The 5 Most Controversial Hockey Jerseys of all Time
01/03/2012 8:55 PM
Some jerseys transcend the sport for whatever reason.
A jersey is more than just a piece of clothing that has the player’s name and team logo on it. It represents the identity of a franchise and a city and in many instances jerseys are symbols of civic pride and success. Much to my surprise, on a recent vacation in Cuba I met a Cuban wearing a Canadiens’ jersey. Stunned by the fact, I asked him if he was a fan and he said ‘’yes’’. He said that his cousin lives in Montreal and had brought him the jersey. He went on to explain that he had watched hockey in the 60’s and 70’s and that a Canadiens’ jersey represented a winning tradition for him.
For Canadians, the 1972 Paul Henderson jersey is more than just a jersey as it represents so many things like winning, joy and pride. For Americans, the cold war certainly brings up the same feelings around 1980 Miracle on ice jerseys.
The interesting thing is that not all jerseys bring up feelings of joy and happiness. Some jerseys bring feelings of anger, frustration and sometimes even disgust.
The ‘5 most controversial jerseys of all time’ list was compiled using a simple barometer.
- Any jersey from 1950 to 2012 was considered
- The negative media effect of the jersey
- It’s effect on popular culture
- A small un-scientific pole of 20 people who were asked to name their most hated jerseys of all time.
Here is my list of the 5 most controversial hockey jerseys of all time.
5 - New York Islanders 1995-97 Home and Road Jerseys
The New York Islanders were a true dynasty from 1980 to 1984. Players like Mike Bossy, Bryan Trottier and Denis Potvin were simply too strong and the Islanders were unmatched for those glory 4 years. Once those players left or retired, the Islanders slowly began there decent to irrelevance. Looking for some sort of new identity, the Isles updated their look and unveiled a new team logo. An immediate outcry by fans led to the team reverting to a modified version of the old logo as soon as the league allowed them to do so. Those 2 years, however, spawned the “CAPTAIN HIGHLINER” jersey and many many jokes.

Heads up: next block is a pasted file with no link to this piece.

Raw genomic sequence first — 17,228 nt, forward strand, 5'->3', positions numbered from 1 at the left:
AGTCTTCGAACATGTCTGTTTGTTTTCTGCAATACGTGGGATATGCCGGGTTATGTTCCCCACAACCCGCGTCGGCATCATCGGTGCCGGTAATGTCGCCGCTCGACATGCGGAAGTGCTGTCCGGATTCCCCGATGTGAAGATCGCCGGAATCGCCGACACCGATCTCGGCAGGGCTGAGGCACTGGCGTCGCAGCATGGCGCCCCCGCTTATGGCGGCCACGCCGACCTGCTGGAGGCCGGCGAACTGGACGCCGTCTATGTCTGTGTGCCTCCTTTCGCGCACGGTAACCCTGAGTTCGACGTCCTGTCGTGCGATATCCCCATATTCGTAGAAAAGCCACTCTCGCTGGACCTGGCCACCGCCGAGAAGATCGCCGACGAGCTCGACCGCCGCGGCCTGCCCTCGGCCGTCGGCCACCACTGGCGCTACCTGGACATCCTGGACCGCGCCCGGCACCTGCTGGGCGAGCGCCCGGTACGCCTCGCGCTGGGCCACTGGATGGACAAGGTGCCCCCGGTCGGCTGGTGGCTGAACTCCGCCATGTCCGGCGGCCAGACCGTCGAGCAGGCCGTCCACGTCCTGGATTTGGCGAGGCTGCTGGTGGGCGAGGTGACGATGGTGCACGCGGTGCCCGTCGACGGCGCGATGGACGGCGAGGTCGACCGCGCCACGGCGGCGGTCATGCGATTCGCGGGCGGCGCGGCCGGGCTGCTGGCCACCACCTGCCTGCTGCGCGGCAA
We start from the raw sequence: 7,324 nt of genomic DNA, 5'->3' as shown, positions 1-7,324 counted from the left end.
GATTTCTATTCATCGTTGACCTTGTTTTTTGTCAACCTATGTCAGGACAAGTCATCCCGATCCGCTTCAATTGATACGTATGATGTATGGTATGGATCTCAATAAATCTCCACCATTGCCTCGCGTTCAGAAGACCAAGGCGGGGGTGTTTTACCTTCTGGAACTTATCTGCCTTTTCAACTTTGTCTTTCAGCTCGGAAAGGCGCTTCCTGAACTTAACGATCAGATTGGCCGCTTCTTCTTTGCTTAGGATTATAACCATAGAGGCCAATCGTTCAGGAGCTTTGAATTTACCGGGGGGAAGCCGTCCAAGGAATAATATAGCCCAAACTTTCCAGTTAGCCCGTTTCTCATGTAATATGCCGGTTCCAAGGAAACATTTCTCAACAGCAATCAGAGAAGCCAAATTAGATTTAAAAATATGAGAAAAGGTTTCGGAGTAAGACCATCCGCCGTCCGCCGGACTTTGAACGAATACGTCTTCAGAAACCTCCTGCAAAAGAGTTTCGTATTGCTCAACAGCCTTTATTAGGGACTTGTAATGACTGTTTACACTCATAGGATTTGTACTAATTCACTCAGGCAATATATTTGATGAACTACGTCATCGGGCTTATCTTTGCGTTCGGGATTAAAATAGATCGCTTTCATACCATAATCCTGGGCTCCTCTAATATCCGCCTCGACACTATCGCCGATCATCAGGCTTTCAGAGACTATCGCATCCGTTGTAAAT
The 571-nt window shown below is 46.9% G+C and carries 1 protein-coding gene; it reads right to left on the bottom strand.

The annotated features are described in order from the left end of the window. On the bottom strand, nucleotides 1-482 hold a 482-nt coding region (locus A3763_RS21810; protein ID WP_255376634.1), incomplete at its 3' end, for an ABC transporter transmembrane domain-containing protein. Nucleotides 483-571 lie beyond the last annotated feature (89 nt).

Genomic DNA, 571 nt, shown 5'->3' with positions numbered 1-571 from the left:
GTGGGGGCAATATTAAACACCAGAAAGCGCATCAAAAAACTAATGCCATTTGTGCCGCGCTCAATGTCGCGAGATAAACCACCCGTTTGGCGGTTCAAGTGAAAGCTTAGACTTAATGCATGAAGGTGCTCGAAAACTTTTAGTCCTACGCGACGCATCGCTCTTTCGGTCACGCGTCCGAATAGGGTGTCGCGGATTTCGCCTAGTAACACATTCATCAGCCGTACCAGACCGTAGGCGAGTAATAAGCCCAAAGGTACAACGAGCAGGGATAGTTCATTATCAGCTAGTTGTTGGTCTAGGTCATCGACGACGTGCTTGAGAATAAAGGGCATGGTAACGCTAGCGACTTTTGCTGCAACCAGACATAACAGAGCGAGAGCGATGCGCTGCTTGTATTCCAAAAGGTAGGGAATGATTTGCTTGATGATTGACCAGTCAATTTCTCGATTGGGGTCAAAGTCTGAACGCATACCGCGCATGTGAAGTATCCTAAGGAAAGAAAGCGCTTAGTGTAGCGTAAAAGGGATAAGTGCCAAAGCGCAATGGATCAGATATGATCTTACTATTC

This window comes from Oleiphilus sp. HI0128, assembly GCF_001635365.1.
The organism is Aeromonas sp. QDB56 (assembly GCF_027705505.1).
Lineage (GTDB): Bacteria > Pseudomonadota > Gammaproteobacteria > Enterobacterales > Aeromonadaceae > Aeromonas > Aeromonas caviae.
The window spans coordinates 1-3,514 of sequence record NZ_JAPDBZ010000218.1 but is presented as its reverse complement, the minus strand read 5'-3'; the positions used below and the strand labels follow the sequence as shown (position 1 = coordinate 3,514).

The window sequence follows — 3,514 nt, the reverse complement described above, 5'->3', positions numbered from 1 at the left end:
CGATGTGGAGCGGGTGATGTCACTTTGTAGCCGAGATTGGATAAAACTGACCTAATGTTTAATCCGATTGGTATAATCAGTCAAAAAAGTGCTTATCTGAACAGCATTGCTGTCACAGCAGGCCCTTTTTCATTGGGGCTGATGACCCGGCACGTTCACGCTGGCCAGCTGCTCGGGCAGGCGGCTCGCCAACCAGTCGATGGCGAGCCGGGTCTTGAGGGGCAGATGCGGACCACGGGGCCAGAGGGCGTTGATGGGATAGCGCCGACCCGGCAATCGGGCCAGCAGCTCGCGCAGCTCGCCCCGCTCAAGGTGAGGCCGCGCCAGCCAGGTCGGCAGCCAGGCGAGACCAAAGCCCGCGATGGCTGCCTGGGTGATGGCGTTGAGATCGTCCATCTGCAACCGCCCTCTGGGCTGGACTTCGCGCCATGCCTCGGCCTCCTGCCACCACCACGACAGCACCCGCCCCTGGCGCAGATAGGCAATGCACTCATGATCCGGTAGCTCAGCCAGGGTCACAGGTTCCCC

4 - Vancouver Canucks 1978-85 Home and Road Jerseys
A truly unique jersey in a sense that it did not feature a front logo, the “Flying V” was considered by many as an insult to NHL jerseys. The Canucks thankfully added a logo to the jerseys and later changed the design altogether.
3 - Phoenix Coyotes 1998-03 Alternate Jersey
“Coyote ugly” is an understatement when talking about this jersey. It featured a sublimated desert with a drunken looking coyote. The jersey, although original, was perhaps one of the strangest designs I’ve ever seen.
2 - 1995-96 Los Angeles Kings "Burger King" Alternate Jersey
A now famous jersey design, the ‘’Burger king’’ logo made waves because of its resemblance to a certain noble men of a burger franchise. The funny thing about the Burger King jersey is that it is one of the most sought after collectible with even average players bringing in thousands of dollars at auction. There is even a Burger King Day where local L.A fans wear the controversial jersey to a Kings’ game. There is even a petition to bring the jersey back. Stay tuned!
1 - 1995-96 Mighty Ducks of Anaheim Alternate Jersey
What happens when Disney buys a team and tries to tie it to a popular family movie? Well the “Wild Wing” jersey happens! Featuring the team mascot, nothing less than a flying duck, it was ridiculed and players even refused to be photographed in it. It was only worn for a few games in the second half of the 1995-96 season. Much like the Burger King jersey, this jersey has become highly collectible and it’s rarity assures it will stay that way.
Weather you love them or hate them these 5 jerseys have definitely left their mark in the NHL history book and especially in the game-worn hobby.
What jersey would you rank as YOUR #1?
Have fun collecting,
Game-worn jersey collector and authenticator
‘George Caperis has been collecting game worn jersey for 15 years and authenticates jerseys for Classic Auctions. This article is the second of a series that will be published on The Classic Auctions Blog. George’s articles will focus mainly on game-worn jerseys’